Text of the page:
Decision No. 16,108
Appeal of GARY and CHERYL GUARNERI, on behalf of their daughter ANASTACIA, from action of the Board of Education of the Shoreham-Wading River Central School District regarding transportation.
Decision No. 16,108
(July 27, 2010)
Guercio & Guercio, LLP, attorneys for respondent, Lisa L. Hutchinson, Esq., of counsel
STEINER, Commissioner.--Petitioners appeal the determination of the Board of Education of the Shoreham-Wading River Central School District ("respondent") denying their daughter, Anastacia, transportation to a nonpublic school for the 2009-2010 school year. The appeal must be dismissed.
Anastacia attends Our Lady Queen of Apostles School in Center Moriches. On August 25, 2009, petitioners contacted the First Student Bus Company to confirm their daughter’s transportation services for the 2009-2010 school year and were notified that no services were scheduled for her. Upon contacting the district, petitioners were notified that respondent never received a transportation request for Anastacia. By letter dated August 27, 2009, petitioners requested transportation for their daughter, which was denied. This appeal ensued. Petitioners’ request for interim relief was denied on September 25, 2009.
Petitioners claim that they completed a transportation form provided by Our Lady Queen of Apostles in March 2009 and mailed it to the address listed, which was for the William Floyd Union Free School District (“William Floyd”). They argue that they submitted the transportation request form in a timely manner and, as such, transportation should be reinstated for their daughter.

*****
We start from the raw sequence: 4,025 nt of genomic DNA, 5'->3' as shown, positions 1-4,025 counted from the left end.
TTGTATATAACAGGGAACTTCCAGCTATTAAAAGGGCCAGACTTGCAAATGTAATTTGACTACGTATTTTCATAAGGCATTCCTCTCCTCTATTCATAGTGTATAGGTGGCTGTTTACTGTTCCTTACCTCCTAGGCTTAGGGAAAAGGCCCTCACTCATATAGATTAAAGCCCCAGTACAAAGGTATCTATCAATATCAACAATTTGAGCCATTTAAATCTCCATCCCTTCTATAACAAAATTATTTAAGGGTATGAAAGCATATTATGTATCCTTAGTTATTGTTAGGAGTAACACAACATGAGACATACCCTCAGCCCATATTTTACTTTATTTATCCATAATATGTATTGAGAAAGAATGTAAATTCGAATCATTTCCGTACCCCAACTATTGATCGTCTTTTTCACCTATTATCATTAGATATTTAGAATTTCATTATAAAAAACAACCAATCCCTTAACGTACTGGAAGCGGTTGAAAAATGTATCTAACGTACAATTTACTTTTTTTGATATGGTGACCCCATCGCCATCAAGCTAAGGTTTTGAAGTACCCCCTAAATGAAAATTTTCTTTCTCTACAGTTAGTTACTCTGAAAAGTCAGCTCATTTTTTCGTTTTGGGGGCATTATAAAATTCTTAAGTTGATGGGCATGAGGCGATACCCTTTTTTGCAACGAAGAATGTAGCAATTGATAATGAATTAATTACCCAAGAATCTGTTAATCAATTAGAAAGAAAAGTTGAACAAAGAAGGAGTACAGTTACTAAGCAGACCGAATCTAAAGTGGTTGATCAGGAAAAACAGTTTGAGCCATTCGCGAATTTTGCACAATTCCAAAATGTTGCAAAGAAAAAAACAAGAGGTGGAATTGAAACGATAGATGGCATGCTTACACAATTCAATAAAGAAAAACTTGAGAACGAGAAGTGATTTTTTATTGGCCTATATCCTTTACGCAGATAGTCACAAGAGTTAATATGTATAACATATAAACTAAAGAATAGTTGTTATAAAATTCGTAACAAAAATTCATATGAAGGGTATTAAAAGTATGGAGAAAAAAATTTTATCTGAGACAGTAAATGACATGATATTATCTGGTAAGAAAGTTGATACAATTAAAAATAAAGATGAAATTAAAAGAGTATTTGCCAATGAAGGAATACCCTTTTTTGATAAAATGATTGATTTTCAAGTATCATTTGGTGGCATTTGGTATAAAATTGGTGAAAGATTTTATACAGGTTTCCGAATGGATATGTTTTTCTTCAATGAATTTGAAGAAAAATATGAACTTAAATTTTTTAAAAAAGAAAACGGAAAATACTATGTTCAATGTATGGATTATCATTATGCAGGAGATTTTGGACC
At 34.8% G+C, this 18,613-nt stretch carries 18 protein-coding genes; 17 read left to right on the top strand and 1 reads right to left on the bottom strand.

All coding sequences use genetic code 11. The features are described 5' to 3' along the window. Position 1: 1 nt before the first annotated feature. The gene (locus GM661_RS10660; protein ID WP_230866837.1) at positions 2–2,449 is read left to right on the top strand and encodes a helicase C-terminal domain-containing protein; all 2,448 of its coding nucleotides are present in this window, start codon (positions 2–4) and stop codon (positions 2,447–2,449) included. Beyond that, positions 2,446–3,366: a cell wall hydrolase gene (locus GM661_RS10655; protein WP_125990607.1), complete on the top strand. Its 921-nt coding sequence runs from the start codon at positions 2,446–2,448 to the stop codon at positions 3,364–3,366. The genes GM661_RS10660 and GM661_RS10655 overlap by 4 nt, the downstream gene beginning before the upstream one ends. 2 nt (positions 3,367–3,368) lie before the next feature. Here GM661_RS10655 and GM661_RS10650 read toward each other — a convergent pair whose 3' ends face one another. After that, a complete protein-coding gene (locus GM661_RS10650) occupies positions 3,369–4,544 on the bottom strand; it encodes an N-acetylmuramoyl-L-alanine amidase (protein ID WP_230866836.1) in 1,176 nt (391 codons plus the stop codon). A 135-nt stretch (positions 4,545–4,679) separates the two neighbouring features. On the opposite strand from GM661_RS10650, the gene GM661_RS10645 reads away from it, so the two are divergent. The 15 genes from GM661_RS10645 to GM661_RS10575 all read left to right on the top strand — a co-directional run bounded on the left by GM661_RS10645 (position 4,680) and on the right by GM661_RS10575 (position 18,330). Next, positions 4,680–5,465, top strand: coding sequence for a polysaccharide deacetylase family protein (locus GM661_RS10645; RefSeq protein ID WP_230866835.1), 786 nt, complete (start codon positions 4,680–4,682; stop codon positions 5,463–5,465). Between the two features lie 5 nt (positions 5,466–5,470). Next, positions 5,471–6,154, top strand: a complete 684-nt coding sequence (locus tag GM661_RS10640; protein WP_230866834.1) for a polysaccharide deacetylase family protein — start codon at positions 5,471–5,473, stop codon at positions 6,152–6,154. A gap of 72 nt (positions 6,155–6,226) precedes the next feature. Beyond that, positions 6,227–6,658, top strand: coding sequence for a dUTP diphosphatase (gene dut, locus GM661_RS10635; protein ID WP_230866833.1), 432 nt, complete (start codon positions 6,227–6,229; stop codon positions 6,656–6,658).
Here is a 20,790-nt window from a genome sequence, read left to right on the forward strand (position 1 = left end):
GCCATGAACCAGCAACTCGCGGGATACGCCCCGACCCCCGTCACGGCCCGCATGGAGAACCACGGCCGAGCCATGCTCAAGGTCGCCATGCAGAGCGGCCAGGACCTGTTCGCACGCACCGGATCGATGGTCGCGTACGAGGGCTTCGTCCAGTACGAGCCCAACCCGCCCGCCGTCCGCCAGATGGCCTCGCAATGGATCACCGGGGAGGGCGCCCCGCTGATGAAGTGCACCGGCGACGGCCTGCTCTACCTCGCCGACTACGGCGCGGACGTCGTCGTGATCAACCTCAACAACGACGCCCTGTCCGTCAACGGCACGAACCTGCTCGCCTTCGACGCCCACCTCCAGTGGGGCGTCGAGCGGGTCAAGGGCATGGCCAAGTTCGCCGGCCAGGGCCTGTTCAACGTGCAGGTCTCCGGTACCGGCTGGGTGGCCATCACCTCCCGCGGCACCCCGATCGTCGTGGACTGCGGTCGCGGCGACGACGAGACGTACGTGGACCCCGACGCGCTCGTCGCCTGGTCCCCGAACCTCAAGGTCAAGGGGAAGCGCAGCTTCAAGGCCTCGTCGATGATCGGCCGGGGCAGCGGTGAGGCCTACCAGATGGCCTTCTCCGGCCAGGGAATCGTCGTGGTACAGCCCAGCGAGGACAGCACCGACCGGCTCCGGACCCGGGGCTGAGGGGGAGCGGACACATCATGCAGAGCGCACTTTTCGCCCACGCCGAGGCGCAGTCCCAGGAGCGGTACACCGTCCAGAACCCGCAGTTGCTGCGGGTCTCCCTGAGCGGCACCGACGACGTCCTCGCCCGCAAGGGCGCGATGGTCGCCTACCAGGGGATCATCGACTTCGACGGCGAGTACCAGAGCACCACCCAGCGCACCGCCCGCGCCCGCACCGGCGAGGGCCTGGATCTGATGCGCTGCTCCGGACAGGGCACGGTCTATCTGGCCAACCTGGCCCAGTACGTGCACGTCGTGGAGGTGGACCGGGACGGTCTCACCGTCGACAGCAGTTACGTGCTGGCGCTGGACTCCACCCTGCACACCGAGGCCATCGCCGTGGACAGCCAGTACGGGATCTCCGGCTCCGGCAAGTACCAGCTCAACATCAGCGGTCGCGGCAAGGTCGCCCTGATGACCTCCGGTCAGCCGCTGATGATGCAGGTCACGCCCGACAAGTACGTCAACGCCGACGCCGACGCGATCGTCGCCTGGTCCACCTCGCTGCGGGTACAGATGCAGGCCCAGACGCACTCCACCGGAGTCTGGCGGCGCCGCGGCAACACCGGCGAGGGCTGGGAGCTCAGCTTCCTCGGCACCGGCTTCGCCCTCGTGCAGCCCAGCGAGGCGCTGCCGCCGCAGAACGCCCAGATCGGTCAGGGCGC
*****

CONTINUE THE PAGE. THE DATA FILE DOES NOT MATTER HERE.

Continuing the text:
Respondent maintains that petitioners failed to submit the transportation request form prior to the April 1 statutory deadline. Respondent further asserts that petitioners’ request should be denied as the district would occur additional costs if petitioners’ late transportation request were granted.
The appeal must be dismissed as moot. The Commissioner will only decide matters in actual controversy and will not render a decision on a state of facts which no longer exist or which subsequent events have laid to rest (Appeal of Tine, 46 Ed Dept Rep 579, Decision No. 15,600; Appeal of N.C., 46 id. 358, Decision No. 15,532; Appeal of Lombardo, 46 id. 282, Decision No. 15,508). Petitioners’ transportation request is for the 2009-2010 school year. Since that school year has ended, the appeal is moot.
Even if the appeal were not dismissed on procedural grounds it would be dismissed on the merits. Education Law §3635(2) requires that an application for transportation to a nonpublic school must be submitted no later than the first day of April preceding the school year for which transportation is requested or, if the parents or guardian of a child did not reside in the district on April 1, within 30 days after establishing residency in the district. The purpose of this deadline is to enable school districts to budget funds and make necessary arrangements to provide transportation reasonably and economically (Appeal of Capeling, 46 Ed Dept Rep 400, Decision No. 15,545; Appeal of Ghaffar, 46 id. 332; Decision No. 15,524; Appeal of Delaney, 46 id. 253, Decision No. 15,498).